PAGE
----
But it would be in vain to augment the wealth of a nation without a due regard to that religious and moral cultivation which can alone enable a people either to deserve or enjoy prosperity. It affords me therefore the highest gratification to see the progress which has been made in the publication of the Scriptures in the native languages – The pure and holy precepts of the Gospel can never be generally known in vain, the consequence assuredly will be an improvement in genuine religion among the natives professing Christianity, and sooner or later, a conversion of the idolatrous heathen.

Nothing can more contribute to accelerate these important events than the numerous Schools which have been established during my Government, and I have heard with emotions of peculiar delight your expressions of warm gratitude to Lady BROWNRIGG for the pains she has taken and the constant solicitude she has shown in founding and superintending establishment where native children have been trained up under the vigilance of her own guardian care, and the best foundation laid for their leading, in their mature age, a virtuous and happy life.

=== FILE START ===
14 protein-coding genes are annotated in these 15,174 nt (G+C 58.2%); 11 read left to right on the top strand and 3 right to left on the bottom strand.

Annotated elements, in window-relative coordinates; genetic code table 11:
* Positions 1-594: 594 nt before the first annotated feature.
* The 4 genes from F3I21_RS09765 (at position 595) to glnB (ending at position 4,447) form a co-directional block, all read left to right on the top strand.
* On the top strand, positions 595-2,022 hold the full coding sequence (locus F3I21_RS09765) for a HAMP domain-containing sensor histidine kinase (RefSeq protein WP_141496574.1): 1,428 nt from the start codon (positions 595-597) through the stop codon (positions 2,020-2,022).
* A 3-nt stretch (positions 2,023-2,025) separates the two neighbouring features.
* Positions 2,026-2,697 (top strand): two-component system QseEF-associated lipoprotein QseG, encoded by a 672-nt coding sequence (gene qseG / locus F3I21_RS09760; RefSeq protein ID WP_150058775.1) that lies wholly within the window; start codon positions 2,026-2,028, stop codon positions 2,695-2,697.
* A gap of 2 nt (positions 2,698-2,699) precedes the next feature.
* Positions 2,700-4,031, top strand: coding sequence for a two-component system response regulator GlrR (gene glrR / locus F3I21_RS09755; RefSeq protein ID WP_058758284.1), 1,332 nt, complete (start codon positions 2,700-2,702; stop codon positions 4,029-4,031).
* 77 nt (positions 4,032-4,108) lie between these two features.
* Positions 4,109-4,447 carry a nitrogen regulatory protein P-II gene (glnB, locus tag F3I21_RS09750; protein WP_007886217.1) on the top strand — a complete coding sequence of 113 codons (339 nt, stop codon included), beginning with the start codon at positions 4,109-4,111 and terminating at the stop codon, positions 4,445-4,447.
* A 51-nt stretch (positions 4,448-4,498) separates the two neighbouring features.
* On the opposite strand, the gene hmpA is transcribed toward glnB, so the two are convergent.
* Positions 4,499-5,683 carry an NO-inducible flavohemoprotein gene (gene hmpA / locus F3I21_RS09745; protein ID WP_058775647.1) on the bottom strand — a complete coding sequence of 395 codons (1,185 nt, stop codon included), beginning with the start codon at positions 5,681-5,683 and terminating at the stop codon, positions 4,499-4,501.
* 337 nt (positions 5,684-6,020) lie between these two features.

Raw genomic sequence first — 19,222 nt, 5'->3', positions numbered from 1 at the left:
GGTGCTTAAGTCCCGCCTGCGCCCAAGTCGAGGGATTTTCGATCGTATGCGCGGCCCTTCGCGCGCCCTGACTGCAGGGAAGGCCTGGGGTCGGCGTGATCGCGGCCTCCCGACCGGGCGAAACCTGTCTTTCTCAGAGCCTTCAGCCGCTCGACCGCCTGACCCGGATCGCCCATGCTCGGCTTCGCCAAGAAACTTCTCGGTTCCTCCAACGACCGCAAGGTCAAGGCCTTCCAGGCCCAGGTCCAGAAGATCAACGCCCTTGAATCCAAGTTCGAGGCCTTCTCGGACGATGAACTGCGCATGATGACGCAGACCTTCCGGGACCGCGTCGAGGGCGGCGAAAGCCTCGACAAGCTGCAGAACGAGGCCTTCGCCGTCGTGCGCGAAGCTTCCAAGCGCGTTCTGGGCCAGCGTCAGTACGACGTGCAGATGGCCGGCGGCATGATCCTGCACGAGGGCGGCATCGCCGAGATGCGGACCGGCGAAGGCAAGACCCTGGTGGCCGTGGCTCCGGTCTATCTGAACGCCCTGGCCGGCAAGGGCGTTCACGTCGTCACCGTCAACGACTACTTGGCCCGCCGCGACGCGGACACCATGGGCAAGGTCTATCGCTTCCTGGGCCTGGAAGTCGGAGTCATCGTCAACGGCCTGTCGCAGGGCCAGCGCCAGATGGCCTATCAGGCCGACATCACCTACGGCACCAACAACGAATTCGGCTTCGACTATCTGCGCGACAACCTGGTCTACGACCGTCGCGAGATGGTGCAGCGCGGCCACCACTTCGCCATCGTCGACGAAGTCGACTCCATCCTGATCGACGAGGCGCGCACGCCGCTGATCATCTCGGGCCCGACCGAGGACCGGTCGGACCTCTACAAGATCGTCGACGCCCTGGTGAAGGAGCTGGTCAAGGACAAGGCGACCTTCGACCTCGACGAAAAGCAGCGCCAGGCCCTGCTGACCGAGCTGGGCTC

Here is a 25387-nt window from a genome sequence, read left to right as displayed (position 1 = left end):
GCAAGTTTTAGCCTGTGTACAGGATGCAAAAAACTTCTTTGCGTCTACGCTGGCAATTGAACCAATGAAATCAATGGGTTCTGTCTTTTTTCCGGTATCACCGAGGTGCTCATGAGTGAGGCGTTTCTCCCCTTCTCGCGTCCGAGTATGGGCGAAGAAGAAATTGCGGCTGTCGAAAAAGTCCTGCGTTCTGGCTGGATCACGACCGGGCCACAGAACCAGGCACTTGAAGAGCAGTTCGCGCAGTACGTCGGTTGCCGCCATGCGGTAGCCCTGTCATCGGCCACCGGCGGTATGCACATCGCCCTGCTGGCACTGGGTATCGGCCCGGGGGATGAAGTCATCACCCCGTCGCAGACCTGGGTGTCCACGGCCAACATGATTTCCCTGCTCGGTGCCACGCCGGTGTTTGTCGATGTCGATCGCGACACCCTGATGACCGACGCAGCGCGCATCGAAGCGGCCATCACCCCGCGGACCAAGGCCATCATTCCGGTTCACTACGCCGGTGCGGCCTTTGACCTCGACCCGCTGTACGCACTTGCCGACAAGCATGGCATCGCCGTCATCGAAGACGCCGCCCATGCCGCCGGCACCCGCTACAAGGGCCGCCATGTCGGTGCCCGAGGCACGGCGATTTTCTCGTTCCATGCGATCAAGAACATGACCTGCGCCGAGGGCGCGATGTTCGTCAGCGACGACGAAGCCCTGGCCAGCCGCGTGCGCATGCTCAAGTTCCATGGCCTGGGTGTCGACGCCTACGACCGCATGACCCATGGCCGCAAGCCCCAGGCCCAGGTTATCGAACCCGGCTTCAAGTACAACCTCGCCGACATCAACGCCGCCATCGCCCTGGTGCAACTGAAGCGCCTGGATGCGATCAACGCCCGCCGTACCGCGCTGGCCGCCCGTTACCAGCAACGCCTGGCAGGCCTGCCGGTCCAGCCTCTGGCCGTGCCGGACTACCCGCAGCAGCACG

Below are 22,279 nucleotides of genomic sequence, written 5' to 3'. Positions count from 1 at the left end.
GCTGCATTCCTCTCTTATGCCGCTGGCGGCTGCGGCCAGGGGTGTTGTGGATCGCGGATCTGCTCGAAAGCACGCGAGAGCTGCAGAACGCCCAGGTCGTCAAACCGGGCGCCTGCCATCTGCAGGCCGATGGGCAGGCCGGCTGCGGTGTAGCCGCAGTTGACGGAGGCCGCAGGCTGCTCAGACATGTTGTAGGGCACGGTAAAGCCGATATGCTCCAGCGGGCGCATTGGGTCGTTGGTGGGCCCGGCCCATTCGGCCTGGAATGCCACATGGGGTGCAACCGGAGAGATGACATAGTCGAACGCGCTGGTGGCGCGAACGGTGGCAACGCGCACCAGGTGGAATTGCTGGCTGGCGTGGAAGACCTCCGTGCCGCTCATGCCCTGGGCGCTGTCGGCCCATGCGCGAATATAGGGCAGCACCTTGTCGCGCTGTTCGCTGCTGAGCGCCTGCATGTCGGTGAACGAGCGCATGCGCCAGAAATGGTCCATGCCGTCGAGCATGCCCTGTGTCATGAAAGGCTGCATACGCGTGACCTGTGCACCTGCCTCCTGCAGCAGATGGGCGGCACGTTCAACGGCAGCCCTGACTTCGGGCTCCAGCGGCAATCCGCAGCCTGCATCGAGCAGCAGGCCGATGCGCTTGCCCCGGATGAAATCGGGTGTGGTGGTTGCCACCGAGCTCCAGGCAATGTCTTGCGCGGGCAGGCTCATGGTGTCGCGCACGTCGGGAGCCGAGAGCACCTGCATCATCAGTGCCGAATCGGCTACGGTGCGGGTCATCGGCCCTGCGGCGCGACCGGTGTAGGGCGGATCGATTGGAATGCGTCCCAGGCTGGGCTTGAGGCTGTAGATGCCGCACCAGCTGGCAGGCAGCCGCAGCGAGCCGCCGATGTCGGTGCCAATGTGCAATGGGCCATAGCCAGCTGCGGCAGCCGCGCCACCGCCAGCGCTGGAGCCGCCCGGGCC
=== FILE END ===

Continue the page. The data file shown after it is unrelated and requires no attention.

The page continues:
I cannot but feel highly gratified at your desire to have Portraits of LADY BROWNRIGG and myself. I will take care to have them painted immediately on my arrival in England and engravings shall be executed by the best artists, so that each of you may have a resemblance which you desire to posses, though is never can be a memorial so useful to you in animating you to good conduct, according to your own expression, as it will be flattering and honourable to myself.

I now bid you adieu, – I sincerely thank you for your anxiety for my safe voyage and happy arrival in my native country and I wish you all manure of felicity in a country, in which I have lived long enough to regard it with almost an interest equal to that which I feel for my own.

                                                                                        KING’S HOUSE
                                                                                                                      Colombo, 29th January 1820


Details from the Ceylon Government Gazettes at the Sri Lanka National Archives Department.